Sunday, November 25, 2007

Even More on Submission to Leadership in Arabian Horses

With the comments coming in on More on Submission to Leadership in Arabian Horses it is clear that I was on spot about Ruby. The added history by Ro in those comments confirms that the mare had very little training. I would think from her behavior that what training she did have did NOT deal with issues of complete submission.

Well, maybe I should correct that statement to include the word trust as mentioned by Marvel of Simply Marvelous The whole concept of submission with trust is the basis for what most would call natural horsemanship. Many trainers haven't got a clue how it all fits together and do nothing to instill it in the horse. If the horse walks, trots and canters both directions, it is broke to such trainers despite the fact it walks all over it's owners.

I remember my first seminar with John Lyons sitting there enthralled throughout his demonstration of Round Pen Reasoning. At the break I came across several well known principles from our local Arabian horse community who wrote it off as nothing more than a circus act. I remember shaking my head (internally, at the time) at their ignorance.

I went home after that evening session followed by a weekend seminar and a week of observing at his clinic with enough knowledge to fix a major issue on each horse I owned at that time. I also gave round pen reasoning a try of my own. It may have taken me four times as long to get my gelding, Mark, fixed on me than it did John Lyons but I did manage to get it done. I learned some important lessons in the process.

If a horse submits to you during a training session, it is only to you on this given day under this given set of circumstances. IF those circumstances should happen to be meet again and again, you just might get a trained horse out of it. A "trained horse" meaning one who submits to you under these circumstances. If you should manage to get another human involved who can duplicate your cues and timing etc, the horse will easily respond to that second individual as well having learned already that such behavior from a human constitutes leadership for that task.

If you manage to tie enough different sets of circumstances together AND, of course, get them all repeated often enough to convince the horse that it is "trained" on each issue, you might just end up with a totally submissive horse. After all, totally submission only comes if the horse truly believes that you ARE the one and only true leader. The more different issues you prove to your horse you are the one in charge, the more likely your horse is to buy that you really are a leader, even THE leader he listens to when his life is in jeopardy.

So, should some other person happen to come along using the same set of cues for the same set of requests, have the correct timing etc that the horse requires to see leadership, that person too will be above the horse in the pecking order. The horse's life experience with repeated exposure to leadership humans convinces the horse to submit to any and ALL people, or so it seems. I'm sure you've seen horses who are submissive even to small children as a perfect example of a totally submissive horse.

Pecking order comes into play as well in this whole scenario. For the horse it's not just about that top position but all of the positions in the herd. Each horse must hold a slot and that slot must be clear to all members of the herd. A horse who has recently moved up in status in the herd might also decide to try and move up on his human leader as well.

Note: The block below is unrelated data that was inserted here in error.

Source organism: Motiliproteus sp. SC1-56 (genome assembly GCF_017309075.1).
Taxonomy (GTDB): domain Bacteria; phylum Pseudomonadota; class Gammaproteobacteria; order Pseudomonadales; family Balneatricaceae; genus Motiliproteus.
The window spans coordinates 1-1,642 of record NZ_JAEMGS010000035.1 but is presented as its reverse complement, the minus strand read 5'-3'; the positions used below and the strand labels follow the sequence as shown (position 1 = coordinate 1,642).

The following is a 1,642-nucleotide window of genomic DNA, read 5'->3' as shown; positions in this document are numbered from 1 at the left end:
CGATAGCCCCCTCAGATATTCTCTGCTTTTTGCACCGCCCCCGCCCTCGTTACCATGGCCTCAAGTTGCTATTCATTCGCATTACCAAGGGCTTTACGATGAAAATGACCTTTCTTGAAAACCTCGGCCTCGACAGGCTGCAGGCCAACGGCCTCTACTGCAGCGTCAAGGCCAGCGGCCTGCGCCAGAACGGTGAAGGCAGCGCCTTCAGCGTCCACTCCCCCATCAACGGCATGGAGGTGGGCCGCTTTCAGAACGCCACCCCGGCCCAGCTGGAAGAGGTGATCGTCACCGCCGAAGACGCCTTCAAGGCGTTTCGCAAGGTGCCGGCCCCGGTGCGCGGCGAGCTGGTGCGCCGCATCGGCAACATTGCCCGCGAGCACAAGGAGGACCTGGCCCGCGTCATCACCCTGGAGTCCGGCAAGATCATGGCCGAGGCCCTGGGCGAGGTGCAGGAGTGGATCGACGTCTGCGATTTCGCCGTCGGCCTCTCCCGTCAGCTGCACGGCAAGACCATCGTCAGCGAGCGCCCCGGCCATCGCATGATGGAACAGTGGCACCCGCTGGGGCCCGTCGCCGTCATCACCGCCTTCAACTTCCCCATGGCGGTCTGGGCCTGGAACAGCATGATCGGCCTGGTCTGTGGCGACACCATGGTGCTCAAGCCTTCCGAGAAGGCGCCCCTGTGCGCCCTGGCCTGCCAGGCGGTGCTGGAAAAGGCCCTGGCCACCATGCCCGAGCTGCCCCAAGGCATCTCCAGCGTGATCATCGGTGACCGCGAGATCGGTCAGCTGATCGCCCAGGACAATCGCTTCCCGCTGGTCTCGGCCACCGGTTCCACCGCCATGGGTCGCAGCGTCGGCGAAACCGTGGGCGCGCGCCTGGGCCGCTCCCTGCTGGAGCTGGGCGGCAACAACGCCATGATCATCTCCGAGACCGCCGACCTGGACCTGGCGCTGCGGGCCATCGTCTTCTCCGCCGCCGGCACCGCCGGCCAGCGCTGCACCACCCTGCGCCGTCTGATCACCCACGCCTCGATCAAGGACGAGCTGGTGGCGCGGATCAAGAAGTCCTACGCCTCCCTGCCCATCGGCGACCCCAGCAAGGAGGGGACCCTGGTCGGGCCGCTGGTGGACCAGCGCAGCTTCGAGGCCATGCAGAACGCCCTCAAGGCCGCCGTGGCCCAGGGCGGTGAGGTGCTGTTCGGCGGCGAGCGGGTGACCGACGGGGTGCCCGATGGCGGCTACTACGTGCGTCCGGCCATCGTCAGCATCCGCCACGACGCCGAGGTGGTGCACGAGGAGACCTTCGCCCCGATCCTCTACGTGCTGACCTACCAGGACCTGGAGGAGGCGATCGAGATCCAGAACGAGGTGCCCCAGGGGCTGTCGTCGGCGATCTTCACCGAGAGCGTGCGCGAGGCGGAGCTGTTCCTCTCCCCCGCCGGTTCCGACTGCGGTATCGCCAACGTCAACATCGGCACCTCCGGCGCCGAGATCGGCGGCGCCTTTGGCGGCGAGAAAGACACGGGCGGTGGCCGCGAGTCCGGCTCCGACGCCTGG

Also those positions in the herd can chance at the drop of a hat by adding or removing an individual from the herd. Sometimes a horse doesn't have to be removed for it's status to change. Health issues and affiliations with other herd members can change status as well.

For an example of changing status in a herd let's look at my mare. Heiress has always been low on the pecking order in my herd (until the addition of a new mare), but when the horse is pregnant or has a foal at her side, her ranking has changed. Because of her instinct to protect her baby at all cost, she stands up to mares she would normally submit to. And those mares also have their instinct telling them that foal is to be protected so they stand down from their usual dominant role. Once her foal is weaned, Heiress returns to her usual role in the herd.

It would also be important to know in this context that the new mare that I added to my herd was in foal at the time she came here. Because she was in foal to a horse outside our system, the mare was perceived as a threat by this herd. Their instincts told them to fight off the new mare.

In the wild a pregnant mare would only join a new herd if she was stolen by the herd sire or if the stallion from her herd was defeated. In that case all of the pregnant mares would be raped by the new stallion so they would abort. The experts believe that is Mother Nature's was of guaranteeing survival of the fittest. If the stallion who sired the foal couldn't hold the mare, he was a lessor horse and his progeny should also be lessor individuals. The sad but brutal truths of equine instincts.

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  1. "If the horse walks, trots and canters both directions, it is broke to such trainers despite the fact it walks all over it's owners."

    lol, that is how 90% of the trainers I know think!

    Since natural horsemanship has became the 'new way' to train, I am slowly seeing this method being chosen over the 'old way'.

    I am at the top of the pecking order in my herd of 2 (horse and donkey) once in a while, Scooter will try to get a bit pushy until I immediately put him in his place.

    Great post!

    John Lyons is GREAT! I hope to attend one of his seminars again one day.

  2. Fascinating information on herd behavior. I always learn many things from your great posts!